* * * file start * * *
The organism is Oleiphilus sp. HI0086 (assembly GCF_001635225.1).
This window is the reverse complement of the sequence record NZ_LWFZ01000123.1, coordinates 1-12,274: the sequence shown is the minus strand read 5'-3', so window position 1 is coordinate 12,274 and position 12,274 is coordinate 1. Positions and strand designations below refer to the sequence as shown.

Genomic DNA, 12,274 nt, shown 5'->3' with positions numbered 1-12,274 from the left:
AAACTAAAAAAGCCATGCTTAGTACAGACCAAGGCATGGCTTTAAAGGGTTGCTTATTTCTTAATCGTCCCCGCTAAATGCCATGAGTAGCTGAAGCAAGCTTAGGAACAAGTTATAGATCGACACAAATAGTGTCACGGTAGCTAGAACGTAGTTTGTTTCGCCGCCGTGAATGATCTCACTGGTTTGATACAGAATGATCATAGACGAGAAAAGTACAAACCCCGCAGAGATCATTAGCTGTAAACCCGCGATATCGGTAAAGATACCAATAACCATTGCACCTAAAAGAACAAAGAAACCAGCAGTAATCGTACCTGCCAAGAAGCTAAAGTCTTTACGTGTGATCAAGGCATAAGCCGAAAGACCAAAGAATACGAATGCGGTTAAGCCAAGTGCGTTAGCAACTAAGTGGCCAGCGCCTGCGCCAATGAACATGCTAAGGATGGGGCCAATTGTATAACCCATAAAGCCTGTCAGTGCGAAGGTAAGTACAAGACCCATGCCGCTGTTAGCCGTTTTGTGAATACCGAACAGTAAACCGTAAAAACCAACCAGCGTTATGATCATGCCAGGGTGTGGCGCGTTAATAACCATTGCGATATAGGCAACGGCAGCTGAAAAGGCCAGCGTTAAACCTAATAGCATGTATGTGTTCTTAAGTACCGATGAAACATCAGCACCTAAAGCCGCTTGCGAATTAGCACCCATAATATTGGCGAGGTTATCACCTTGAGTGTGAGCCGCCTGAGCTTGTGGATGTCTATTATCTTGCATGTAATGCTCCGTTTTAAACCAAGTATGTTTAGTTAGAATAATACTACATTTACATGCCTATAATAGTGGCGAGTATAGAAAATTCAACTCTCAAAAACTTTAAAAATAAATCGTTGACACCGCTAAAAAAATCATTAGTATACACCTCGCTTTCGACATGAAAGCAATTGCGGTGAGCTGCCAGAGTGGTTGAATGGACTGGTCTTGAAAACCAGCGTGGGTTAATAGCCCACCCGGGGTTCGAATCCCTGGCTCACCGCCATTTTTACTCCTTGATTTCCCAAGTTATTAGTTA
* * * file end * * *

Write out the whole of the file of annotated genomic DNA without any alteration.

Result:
The organism is Oleiphilus sp. HI0086 (assembly GCF_001635225.1).
This window is the reverse complement of the sequence record NZ_LWFZ01000123.1, coordinates 1-12,274: the sequence shown is the minus strand read 5'-3', so window position 1 is coordinate 12,274 and position 12,274 is coordinate 1. Positions and strand designations below refer to the sequence as shown.

Genomic DNA, 12,274 nt, shown 5'->3' with positions numbered 1-12,274 from the left:
AAACTAAAAAAGCCATGCTTAGTACAGACCAAGGCATGGCTTTAAAGGGTTGCTTATTTCTTAATCGTCCCCGCTAAATGCCATGAGTAGCTGAAGCAAGCTTAGGAACAAGTTATAGATCGACACAAATAGTGTCACGGTAGCTAGAACGTAGTTTGTTTCGCCGCCGTGAATGATCTCACTGGTTTGATACAGAATGATCATAGACGAGAAAAGTACAAACCCCGCAGAGATCATTAGCTGTAAACCCGCGATATCGGTAAAGATACCAATAACCATTGCACCTAAAAGAACAAAGAAACCAGCAGTAATCGTACCTGCCAAGAAGCTAAAGTCTTTACGTGTGATCAAGGCATAAGCCGAAAGACCAAAGAATACGAATGCGGTTAAGCCAAGTGCGTTAGCAACTAAGTGGCCAGCGCCTGCGCCAATGAACATGCTAAGGATGGGGCCAATTGTATAACCCATAAAGCCTGTCAGTGCGAAGGTAAGTACAAGACCCATGCCGCTGTTAGCCGTTTTGTGAATACCGAACAGTAAACCGTAAAAACCAACCAGCGTTATGATCATGCCAGGGTGTGGCGCGTTAATAACCATTGCGATATAGGCAACGGCAGCTGAAAAGGCCAGCGTTAAACCTAATAGCATGTATGTGTTCTTAAGTACCGATGAAACATCAGCACCTAAAGCCGCTTGCGAATTAGCACCCATAATATTGGCGAGGTTATCACCTTGAGTGTGAGCCGCCTGAGCTTGTGGATGTCTATTATCTTGCATGTAATGCTCCGTTTTAAACCAAGTATGTTTAGTTAGAATAATACTACATTTACATGCCTATAATAGTGGCGAGTATAGAAAATTCAACTCTCAAAAACTTTAAAAATAAATCGTTGACACCGCTAAAAAAATCATTAGTATACACCTCGCTTTCGACATGAAAGCAATTGCGGTGAGCTGCCAGAGTGGTTGAATGGACTGGTCTTGAAAACCAGCGTGGGTTAATAGCCCACCCGGGGTTCGAATCCCTGGCTCACCGCCATTTTTACTCCTTGATTTCCCAAGTTATTAGTTA